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Today in Energy

August 22, 2011

Recently, S&P 500 Index and WTI crude oil futures price movements tracked each other

graph of S&P 500 Index and WTI crude ouil futures, July 1-August 19, as described in the article text
Source: U.S. Energy Information Administration based on Bloomberg data.
Note: Closing values at settlement times, 2:30 PM EST for near-month WTI futures prices and 4:00 PM EST for the S&P 500.

Over the past few weeks (July 1 through August 19), the movement of oil prices has closely mirrored that of the Standard and Poors (S&P) 500 Index. Crude oil settlement futures prices for West Texas Intermediate (WTI) crude fell just over 13% while the S&P 500 stock index fell 16% during this period. Recent economic news, such as a downward revision to U.S. GDP for the first half of this year, has provided downward price pressure across many asset classes during recent trading sessions.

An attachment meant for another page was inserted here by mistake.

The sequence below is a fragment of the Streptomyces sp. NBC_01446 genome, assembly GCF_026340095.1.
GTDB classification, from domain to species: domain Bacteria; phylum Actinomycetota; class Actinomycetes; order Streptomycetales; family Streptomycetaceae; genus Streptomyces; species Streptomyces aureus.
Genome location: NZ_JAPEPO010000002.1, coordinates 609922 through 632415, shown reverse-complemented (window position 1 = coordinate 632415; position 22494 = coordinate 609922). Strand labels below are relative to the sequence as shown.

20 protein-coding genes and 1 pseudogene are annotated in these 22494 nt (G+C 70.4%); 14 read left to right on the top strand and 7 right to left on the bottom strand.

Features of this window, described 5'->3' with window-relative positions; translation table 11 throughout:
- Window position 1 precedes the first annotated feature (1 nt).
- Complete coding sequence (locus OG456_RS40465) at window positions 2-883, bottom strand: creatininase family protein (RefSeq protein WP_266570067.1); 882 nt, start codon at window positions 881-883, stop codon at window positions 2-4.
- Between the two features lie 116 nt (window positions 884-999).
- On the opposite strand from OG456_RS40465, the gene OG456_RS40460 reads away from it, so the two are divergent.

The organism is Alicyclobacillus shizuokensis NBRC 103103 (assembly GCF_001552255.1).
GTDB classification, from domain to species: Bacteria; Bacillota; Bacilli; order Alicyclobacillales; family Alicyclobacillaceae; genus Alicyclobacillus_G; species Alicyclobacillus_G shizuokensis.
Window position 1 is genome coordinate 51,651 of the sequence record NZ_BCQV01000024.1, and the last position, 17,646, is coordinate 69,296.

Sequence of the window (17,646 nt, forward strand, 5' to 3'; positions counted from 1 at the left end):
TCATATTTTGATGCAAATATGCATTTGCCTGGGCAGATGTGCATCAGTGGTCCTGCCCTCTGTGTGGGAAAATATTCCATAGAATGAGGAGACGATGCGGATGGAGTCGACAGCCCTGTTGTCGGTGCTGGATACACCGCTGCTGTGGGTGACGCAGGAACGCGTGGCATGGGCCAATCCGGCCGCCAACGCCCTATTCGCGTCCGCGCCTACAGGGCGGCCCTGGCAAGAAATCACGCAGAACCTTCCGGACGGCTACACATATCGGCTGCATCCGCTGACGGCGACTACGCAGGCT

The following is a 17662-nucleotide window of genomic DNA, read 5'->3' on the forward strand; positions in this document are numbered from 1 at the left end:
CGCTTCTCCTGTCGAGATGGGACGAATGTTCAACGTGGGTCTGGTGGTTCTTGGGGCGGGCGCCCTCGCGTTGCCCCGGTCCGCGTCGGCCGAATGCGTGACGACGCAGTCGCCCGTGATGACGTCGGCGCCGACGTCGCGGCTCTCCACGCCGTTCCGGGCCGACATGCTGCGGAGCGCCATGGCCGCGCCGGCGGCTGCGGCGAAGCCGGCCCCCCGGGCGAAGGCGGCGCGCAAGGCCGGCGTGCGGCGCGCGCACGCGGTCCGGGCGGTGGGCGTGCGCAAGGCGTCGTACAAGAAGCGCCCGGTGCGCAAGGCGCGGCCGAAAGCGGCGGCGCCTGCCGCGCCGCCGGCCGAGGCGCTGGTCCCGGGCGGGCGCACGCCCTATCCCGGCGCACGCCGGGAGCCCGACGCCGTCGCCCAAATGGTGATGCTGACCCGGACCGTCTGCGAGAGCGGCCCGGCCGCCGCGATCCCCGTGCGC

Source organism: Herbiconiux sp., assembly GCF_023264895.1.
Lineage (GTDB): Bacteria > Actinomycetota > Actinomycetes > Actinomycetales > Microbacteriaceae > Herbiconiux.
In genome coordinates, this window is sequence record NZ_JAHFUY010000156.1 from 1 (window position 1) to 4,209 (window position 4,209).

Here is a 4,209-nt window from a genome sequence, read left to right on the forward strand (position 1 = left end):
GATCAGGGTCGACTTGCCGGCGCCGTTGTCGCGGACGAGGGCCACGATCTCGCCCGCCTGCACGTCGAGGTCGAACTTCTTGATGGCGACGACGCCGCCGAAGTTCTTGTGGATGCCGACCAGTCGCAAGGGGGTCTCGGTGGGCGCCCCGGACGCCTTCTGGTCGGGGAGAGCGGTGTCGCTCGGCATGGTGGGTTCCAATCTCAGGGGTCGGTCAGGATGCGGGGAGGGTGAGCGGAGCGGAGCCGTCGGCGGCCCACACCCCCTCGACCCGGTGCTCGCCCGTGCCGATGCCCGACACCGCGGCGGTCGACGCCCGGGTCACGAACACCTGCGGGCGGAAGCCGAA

The recent strong relationship between oil and equity prices resembles that seen during the economic downturn and recovery in 2008-2010. This contrasts with a weaker correlation between oil and equity prices in the years before 2008 and also with price movements earlier this year, when oil and stock markets decoupled. One notable exception to this recent price correlation came on August 9. When the WTI near-month futures price settled at 2:30 on August 9, the S&P 500 index was roughly unchanged from the day before. However, the S&P 500 index rallied after the close of the WTI near-month futures contract and finished up almost 5% for that trading session.

See EIA's Oil Price Formation website for a discussion of how the historical relationship between oil, equity prices, and other asset classes—for example, currencies, bonds and treasury notes, metals, and agricultural commodities—has changed over time.